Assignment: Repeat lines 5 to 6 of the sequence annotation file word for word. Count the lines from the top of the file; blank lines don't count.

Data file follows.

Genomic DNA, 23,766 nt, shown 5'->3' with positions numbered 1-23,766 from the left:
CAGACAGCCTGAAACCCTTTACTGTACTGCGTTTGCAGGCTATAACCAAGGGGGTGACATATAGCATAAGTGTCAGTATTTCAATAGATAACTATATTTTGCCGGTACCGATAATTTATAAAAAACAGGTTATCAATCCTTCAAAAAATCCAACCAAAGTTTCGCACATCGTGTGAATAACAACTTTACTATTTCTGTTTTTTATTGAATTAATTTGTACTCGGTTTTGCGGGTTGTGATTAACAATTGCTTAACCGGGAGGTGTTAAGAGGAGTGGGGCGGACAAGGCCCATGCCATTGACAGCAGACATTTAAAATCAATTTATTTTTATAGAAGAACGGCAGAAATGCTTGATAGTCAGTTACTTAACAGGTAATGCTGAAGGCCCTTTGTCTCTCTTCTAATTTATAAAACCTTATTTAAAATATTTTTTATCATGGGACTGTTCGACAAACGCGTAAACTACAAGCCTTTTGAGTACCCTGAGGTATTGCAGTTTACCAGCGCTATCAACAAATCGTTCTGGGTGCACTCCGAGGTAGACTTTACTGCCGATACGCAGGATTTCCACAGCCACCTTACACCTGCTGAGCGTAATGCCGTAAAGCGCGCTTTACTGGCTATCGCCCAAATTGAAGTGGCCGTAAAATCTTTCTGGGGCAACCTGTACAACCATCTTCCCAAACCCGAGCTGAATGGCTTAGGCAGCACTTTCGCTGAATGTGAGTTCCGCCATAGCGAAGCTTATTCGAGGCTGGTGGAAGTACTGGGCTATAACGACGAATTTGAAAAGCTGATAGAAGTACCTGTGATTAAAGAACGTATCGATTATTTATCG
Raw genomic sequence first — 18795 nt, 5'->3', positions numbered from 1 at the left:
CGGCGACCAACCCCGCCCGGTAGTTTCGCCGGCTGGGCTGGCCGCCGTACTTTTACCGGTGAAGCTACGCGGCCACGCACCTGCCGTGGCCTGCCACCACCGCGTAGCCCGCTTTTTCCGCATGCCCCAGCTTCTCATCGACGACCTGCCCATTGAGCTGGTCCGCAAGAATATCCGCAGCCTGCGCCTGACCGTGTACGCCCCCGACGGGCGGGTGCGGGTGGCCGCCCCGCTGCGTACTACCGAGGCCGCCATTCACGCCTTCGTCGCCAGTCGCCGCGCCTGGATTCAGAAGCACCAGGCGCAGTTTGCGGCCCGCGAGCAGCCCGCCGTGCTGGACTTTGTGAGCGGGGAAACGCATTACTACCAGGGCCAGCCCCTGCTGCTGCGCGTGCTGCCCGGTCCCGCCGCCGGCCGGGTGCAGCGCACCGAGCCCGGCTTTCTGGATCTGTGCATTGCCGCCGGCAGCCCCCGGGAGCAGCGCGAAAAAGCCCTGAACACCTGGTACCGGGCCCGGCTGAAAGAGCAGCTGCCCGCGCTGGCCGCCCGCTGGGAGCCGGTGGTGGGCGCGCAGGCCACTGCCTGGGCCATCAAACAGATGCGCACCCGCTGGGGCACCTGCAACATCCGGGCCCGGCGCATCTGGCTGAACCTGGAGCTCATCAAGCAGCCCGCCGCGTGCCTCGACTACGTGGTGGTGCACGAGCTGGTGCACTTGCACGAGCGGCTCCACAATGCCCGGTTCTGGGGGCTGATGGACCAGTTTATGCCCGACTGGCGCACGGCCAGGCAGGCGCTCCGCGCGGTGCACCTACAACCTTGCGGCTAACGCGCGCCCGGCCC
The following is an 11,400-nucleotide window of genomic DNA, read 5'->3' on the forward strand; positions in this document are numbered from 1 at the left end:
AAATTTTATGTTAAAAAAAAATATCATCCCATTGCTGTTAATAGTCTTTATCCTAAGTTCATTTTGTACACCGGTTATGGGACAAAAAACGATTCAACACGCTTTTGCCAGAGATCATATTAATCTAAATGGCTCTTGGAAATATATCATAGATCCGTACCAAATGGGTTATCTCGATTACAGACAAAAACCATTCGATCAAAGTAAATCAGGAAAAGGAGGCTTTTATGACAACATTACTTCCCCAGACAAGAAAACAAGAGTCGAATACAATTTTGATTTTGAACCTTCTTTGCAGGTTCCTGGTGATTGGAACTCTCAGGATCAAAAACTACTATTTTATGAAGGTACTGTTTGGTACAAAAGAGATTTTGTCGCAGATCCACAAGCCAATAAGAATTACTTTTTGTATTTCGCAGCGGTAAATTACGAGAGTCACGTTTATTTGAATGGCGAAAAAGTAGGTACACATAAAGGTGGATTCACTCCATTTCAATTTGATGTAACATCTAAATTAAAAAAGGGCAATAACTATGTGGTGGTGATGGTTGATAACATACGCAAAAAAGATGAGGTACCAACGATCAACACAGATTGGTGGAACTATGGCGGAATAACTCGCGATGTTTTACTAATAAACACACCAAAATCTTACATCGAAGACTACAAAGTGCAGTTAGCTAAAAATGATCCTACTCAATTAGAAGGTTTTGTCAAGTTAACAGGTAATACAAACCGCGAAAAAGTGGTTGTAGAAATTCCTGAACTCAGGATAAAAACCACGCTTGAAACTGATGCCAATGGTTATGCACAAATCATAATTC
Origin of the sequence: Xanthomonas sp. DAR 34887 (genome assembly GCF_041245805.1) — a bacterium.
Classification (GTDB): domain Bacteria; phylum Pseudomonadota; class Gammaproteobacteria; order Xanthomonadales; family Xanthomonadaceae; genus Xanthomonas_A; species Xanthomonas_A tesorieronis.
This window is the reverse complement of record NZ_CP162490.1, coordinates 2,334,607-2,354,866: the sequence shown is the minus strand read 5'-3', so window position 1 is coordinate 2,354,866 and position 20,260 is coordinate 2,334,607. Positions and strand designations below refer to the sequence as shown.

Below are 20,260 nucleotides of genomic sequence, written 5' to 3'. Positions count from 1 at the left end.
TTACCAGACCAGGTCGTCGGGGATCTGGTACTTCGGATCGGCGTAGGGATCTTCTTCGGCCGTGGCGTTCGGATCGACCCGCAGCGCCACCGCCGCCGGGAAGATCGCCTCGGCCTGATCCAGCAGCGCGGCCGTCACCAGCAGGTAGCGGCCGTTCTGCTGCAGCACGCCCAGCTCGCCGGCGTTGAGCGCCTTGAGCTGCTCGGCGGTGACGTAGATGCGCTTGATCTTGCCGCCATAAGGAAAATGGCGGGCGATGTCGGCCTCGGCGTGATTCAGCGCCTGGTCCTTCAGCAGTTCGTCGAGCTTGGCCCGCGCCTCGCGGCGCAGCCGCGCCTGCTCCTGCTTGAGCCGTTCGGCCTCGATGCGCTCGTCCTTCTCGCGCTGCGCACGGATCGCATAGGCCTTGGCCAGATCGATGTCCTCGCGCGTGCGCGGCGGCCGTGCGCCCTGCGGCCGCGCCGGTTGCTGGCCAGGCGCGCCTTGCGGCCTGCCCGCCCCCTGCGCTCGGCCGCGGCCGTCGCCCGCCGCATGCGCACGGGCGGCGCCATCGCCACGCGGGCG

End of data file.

The following is an 11,400-nucleotide window of genomic DNA, read 5'->3' on the forward strand; positions in this document are numbered from 1 at the left end:
AAATTTTATGTTAAAAAAAAATATCATCCCATTGCTGTTAATAGTCTTTATCCTAAGTTCATTTTGTACACCGGTTATGGGACAAAAAACGATTCAACACGCTTTTGCCAGAGATCATATTAATCTAAATGGCTCTTGGAAATATATCATAGATCCGTACCAAATGGGTTATCTCGATTACAGACAAAAACCATTCGATCAAAGTAAATCAGGAAAAGGAGGCTTTTATGACAACATTACTTCCCCAGACAAGAAAACAAGAGTCGAATACAATTTTGATTTTGAACCTTCTTTGCAGGTTCCTGGTGATTGGAACTCTCAGGATCAAAAACTACTATTTTATGAAGGTACTGTTTGGTACAAAAGAGATTTTGTCGCAGATCCACAAGCCAATAAGAATTACTTTTTGTATTTCGCAGCGGTAAATTACGAGAGTCACGTTTATTTGAATGGCGAAAAAGTAGGTACACATAAAGGTGGATTCACTCCATTTCAATTTGATGTAACATCTAAATTAAAAAAGGGCAATAACTATGTGGTGGTGATGGTTGATAACATACGCAAAAAAGATGAGGTACCAACGATCAACACAGATTGGTGGAACTATGGCGGAATAACTCGCGATGTTTTACTAATAAACACACCAAAATCTTACATCGAAGACTACAAAGTGCAGTTAGCTAAAAATGATCCTACTCAATTAGAAGGTTTTGTCAAGTTAACAGGTAATACAAACCGCGAAAAAGTGGTTGTAGAAATTCCTGAACTCAGGATAAAAACCACGCTTGAAACTGATGCCAATGGTTATGCACAAATCATAATTC